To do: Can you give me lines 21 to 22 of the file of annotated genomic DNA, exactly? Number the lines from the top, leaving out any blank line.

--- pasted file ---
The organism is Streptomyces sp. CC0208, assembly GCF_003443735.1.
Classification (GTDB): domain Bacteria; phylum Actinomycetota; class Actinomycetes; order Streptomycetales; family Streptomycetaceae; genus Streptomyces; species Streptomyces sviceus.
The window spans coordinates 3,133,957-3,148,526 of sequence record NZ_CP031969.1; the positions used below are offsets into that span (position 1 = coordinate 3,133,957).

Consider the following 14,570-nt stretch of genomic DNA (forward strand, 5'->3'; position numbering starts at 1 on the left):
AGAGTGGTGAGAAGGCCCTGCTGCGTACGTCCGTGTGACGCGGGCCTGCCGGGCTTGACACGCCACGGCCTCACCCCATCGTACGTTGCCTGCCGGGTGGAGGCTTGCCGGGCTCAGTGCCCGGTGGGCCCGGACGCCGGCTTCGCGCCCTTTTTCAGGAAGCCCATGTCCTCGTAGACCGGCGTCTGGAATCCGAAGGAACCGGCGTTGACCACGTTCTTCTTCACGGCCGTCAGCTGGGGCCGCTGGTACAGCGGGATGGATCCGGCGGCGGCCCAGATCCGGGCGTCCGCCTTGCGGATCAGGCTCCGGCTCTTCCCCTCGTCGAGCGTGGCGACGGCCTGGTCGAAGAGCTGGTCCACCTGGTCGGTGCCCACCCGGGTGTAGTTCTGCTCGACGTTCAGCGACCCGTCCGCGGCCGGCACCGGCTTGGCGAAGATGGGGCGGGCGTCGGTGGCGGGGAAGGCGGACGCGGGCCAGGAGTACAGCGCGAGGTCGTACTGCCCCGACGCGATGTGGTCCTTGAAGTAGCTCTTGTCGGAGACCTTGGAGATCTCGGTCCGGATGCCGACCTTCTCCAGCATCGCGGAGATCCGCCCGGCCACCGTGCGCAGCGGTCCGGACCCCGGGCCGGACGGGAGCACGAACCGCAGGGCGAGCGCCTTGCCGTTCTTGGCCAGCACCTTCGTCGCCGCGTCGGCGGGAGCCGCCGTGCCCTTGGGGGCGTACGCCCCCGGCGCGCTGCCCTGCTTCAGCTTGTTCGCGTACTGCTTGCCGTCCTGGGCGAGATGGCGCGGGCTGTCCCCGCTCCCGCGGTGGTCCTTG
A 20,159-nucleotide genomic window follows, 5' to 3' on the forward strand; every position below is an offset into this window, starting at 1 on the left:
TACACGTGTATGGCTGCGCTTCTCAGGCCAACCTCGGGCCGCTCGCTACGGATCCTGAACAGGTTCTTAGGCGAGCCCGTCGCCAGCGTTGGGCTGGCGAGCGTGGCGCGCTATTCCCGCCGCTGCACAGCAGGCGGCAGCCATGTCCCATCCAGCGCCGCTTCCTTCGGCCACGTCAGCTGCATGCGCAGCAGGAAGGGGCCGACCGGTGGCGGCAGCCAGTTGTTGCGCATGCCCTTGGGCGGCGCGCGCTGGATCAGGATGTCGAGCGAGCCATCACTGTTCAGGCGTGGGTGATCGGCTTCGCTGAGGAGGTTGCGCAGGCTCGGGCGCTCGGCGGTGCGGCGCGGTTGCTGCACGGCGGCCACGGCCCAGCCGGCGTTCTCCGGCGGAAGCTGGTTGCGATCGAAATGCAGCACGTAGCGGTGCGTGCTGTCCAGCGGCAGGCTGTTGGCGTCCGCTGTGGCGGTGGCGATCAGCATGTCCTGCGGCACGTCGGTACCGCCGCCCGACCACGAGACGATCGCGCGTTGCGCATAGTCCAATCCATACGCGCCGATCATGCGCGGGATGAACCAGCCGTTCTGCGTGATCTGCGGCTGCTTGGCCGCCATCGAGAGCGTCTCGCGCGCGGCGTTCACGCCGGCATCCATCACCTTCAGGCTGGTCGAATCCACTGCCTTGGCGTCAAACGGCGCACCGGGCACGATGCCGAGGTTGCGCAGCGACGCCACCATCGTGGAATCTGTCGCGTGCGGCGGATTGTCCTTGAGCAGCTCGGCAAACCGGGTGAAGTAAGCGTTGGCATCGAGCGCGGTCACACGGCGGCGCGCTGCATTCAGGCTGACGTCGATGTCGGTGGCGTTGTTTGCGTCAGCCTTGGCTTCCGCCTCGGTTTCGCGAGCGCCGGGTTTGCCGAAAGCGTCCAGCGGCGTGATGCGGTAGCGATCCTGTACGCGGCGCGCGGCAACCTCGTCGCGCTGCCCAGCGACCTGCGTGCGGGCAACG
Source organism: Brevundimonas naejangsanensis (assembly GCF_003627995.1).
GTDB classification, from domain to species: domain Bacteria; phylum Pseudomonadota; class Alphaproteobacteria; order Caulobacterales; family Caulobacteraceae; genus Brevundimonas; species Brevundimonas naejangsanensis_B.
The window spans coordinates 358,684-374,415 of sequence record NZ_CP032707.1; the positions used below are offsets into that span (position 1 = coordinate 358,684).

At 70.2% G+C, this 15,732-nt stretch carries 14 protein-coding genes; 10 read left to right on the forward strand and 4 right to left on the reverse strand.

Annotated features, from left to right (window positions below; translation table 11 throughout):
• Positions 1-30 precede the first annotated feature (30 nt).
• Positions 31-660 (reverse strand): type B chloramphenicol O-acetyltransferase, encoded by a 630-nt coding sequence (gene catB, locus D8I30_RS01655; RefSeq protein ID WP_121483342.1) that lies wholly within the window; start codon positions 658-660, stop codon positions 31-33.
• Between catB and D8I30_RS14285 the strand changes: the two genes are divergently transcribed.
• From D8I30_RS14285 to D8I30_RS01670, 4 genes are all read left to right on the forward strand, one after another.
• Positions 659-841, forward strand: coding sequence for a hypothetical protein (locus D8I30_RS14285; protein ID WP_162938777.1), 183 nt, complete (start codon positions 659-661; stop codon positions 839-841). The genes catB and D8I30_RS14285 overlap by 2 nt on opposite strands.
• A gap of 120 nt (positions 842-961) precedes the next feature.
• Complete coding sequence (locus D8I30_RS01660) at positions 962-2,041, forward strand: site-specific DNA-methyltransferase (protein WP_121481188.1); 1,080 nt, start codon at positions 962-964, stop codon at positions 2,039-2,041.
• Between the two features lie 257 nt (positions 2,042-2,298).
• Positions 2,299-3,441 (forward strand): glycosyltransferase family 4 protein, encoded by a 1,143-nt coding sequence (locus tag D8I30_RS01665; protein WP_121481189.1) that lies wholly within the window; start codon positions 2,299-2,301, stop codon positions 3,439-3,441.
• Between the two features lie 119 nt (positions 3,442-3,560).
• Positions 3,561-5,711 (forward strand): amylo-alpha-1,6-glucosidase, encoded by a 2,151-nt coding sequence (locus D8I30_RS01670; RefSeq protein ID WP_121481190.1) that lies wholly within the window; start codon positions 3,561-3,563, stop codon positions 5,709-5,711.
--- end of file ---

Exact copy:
• Positions 2,299-3,441 (forward strand): glycosyltransferase family 4 protein, encoded by a 1,143-nt coding sequence (locus tag D8I30_RS01665; protein WP_121481189.1) that lies wholly within the window; start codon positions 2,299-2,301, stop codon positions 3,439-3,441.
• Between the two features lie 119 nt (positions 3,442-3,560).